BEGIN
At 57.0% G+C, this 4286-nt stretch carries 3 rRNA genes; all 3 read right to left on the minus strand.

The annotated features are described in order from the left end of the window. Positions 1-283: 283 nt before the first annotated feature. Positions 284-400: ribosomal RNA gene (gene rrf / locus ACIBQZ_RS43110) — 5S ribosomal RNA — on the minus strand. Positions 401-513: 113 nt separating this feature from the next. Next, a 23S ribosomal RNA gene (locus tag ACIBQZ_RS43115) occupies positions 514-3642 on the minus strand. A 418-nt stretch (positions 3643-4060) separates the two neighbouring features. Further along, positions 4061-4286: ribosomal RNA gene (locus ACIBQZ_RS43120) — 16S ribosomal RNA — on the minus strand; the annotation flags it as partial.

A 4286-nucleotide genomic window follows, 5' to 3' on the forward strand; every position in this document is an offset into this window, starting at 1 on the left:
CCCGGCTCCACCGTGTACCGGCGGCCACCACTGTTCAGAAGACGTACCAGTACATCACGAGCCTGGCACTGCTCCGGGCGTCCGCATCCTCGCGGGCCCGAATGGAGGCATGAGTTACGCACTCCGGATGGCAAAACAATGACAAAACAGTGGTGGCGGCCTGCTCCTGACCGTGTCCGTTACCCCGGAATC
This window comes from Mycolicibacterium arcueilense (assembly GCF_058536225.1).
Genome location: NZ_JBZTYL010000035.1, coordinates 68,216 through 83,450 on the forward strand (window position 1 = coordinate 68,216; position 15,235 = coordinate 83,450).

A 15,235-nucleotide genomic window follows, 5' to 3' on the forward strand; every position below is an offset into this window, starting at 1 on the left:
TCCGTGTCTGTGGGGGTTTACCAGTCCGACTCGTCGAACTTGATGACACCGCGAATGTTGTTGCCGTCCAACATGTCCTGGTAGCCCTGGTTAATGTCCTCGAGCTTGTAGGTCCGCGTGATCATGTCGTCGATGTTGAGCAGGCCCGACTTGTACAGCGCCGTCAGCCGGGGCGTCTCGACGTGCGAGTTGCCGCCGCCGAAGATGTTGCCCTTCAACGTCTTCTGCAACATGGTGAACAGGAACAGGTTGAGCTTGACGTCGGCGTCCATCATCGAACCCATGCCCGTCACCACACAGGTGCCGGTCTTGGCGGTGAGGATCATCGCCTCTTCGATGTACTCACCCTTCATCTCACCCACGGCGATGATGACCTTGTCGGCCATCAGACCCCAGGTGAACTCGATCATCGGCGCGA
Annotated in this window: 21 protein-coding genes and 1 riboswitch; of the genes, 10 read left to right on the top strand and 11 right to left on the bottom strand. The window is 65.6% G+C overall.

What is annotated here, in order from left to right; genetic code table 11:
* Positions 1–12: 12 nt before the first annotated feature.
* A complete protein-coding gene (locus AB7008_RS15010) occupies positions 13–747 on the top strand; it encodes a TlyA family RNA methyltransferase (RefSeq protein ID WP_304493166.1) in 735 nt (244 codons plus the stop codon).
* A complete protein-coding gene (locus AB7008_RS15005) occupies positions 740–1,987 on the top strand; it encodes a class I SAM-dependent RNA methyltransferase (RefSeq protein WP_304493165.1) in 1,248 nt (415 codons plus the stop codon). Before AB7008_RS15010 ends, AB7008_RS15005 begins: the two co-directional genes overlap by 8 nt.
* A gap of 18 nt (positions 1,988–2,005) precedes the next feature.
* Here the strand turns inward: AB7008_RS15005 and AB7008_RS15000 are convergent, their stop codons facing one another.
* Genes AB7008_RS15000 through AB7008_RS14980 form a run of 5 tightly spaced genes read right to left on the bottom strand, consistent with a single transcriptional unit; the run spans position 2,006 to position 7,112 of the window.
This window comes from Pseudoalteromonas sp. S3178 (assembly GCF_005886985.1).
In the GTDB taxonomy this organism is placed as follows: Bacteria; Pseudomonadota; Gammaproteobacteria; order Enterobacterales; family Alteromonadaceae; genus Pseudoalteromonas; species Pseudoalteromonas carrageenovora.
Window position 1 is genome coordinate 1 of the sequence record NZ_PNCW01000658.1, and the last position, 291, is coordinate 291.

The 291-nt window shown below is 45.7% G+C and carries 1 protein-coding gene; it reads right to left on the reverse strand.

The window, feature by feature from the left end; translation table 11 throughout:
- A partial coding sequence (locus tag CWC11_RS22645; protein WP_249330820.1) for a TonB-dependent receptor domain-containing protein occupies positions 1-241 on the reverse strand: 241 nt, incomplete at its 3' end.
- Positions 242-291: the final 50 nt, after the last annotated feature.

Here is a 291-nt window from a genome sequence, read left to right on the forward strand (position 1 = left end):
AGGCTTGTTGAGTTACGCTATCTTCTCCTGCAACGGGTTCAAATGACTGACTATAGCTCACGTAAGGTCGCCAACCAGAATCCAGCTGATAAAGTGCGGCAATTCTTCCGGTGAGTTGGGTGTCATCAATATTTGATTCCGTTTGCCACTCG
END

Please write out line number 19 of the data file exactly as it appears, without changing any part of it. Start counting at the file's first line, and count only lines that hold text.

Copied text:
Window position 1 is genome coordinate 1 of the sequence record NZ_PNCW01000658.1, and the last position, 291, is coordinate 291.